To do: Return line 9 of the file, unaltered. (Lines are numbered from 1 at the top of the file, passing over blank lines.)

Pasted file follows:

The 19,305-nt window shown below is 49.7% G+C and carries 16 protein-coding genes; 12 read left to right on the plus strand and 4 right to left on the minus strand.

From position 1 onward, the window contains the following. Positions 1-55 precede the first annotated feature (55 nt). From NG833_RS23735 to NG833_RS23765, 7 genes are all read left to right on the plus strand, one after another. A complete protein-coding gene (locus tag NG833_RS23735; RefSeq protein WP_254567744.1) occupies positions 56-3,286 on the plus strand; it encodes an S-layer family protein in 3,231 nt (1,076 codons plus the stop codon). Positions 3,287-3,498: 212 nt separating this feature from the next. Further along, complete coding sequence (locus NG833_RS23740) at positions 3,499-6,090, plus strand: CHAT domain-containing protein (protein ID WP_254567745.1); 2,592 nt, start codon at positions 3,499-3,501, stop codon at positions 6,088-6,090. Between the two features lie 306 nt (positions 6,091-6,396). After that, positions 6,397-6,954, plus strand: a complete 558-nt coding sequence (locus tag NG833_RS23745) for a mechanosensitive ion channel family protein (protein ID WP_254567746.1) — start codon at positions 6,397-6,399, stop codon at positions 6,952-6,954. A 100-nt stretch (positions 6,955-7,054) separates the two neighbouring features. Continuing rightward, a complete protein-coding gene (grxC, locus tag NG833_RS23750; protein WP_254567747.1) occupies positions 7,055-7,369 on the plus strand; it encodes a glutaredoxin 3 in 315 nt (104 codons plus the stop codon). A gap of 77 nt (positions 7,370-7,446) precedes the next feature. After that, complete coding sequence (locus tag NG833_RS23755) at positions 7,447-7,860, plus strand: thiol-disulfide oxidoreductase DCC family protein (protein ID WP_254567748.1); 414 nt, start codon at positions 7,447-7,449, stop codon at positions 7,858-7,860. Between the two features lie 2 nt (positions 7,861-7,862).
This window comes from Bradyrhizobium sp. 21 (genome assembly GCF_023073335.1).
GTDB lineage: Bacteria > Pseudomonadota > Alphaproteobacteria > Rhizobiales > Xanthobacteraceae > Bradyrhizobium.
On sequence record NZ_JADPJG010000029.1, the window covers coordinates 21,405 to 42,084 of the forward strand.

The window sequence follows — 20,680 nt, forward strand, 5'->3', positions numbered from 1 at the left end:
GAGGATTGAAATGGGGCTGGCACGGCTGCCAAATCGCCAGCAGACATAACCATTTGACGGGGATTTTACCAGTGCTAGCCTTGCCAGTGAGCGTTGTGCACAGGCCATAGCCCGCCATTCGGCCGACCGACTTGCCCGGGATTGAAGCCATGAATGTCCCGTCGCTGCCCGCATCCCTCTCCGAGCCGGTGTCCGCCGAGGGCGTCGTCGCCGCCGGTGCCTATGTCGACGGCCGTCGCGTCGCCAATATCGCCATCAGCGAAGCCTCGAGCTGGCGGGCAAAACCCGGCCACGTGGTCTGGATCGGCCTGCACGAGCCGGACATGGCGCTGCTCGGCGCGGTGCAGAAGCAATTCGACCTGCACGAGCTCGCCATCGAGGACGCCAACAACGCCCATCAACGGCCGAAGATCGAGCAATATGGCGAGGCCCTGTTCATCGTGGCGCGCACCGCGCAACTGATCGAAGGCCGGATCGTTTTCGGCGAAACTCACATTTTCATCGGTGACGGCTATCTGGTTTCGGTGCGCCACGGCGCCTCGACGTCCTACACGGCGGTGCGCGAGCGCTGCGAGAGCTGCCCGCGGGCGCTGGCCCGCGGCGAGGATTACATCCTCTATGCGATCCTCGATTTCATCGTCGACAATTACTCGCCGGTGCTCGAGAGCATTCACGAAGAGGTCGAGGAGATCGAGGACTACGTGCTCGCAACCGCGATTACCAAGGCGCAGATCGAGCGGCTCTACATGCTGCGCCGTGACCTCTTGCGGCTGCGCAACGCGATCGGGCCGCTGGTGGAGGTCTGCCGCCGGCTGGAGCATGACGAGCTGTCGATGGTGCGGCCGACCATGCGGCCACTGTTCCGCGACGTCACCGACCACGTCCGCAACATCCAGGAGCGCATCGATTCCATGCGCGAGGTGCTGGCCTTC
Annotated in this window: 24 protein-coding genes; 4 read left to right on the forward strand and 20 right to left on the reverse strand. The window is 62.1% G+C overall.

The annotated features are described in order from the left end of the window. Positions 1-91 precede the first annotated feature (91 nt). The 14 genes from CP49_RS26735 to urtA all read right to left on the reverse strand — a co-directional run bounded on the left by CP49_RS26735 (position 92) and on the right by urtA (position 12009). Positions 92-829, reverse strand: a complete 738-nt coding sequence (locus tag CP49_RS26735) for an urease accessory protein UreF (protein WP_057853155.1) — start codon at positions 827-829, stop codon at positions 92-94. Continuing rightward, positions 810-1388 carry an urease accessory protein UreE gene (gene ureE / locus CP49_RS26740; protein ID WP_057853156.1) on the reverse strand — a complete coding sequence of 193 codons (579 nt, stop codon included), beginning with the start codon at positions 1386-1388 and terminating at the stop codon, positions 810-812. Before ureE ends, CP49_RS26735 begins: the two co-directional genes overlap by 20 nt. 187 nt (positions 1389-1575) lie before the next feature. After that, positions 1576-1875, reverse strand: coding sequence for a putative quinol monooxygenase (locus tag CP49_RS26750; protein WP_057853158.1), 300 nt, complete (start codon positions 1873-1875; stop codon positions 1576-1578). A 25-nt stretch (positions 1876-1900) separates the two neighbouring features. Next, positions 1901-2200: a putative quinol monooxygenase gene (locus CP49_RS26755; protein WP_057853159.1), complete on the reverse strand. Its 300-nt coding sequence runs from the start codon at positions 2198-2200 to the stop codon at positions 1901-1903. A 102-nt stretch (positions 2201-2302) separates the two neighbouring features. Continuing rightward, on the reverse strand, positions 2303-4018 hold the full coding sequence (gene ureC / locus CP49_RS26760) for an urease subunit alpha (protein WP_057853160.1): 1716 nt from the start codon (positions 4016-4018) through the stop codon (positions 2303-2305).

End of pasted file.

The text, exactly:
The annotated features are described in order from the left end of the window. Positions 1-91 precede the first annotated feature (91 nt). The 14 genes from CP49_RS26735 to urtA all read right to left on the reverse strand — a co-directional run bounded on the left by CP49_RS26735 (position 92) and on the right by urtA (position 12009). Positions 92-829, reverse strand: a complete 738-nt coding sequence (locus tag CP49_RS26735) for an urease accessory protein UreF (protein WP_057853155.1) — start codon at positions 827-829, stop codon at positions 92-94. Continuing rightward, positions 810-1388 carry an urease accessory protein UreE gene (gene ureE / locus CP49_RS26740; protein ID WP_057853156.1) on the reverse strand — a complete coding sequence of 193 codons (579 nt, stop codon included), beginning with the start codon at positions 1386-1388 and terminating at the stop codon, positions 810-812. Before ureE ends, CP49_RS26735 begins: the two co-directional genes overlap by 20 nt. 187 nt (positions 1389-1575) lie before the next feature. After that, positions 1576-1875, reverse strand: coding sequence for a putative quinol monooxygenase (locus tag CP49_RS26750; protein WP_057853158.1), 300 nt, complete (start codon positions 1873-1875; stop codon positions 1576-1578). A 25-nt stretch (positions 1876-1900) separates the two neighbouring features. Next, positions 1901-2200: a putative quinol monooxygenase gene (locus CP49_RS26755; protein WP_057853159.1), complete on the reverse strand. Its 300-nt coding sequence runs from the start codon at positions 2198-2200 to the stop codon at positions 1901-1903. A 102-nt stretch (positions 2201-2302) separates the two neighbouring features. Continuing rightward, on the reverse strand, positions 2303-4018 hold the full coding sequence (gene ureC / locus CP49_RS26760) for an urease subunit alpha (protein WP_057853160.1): 1716 nt from the start codon (positions 4016-4018) through the stop codon (positions 2303-2305).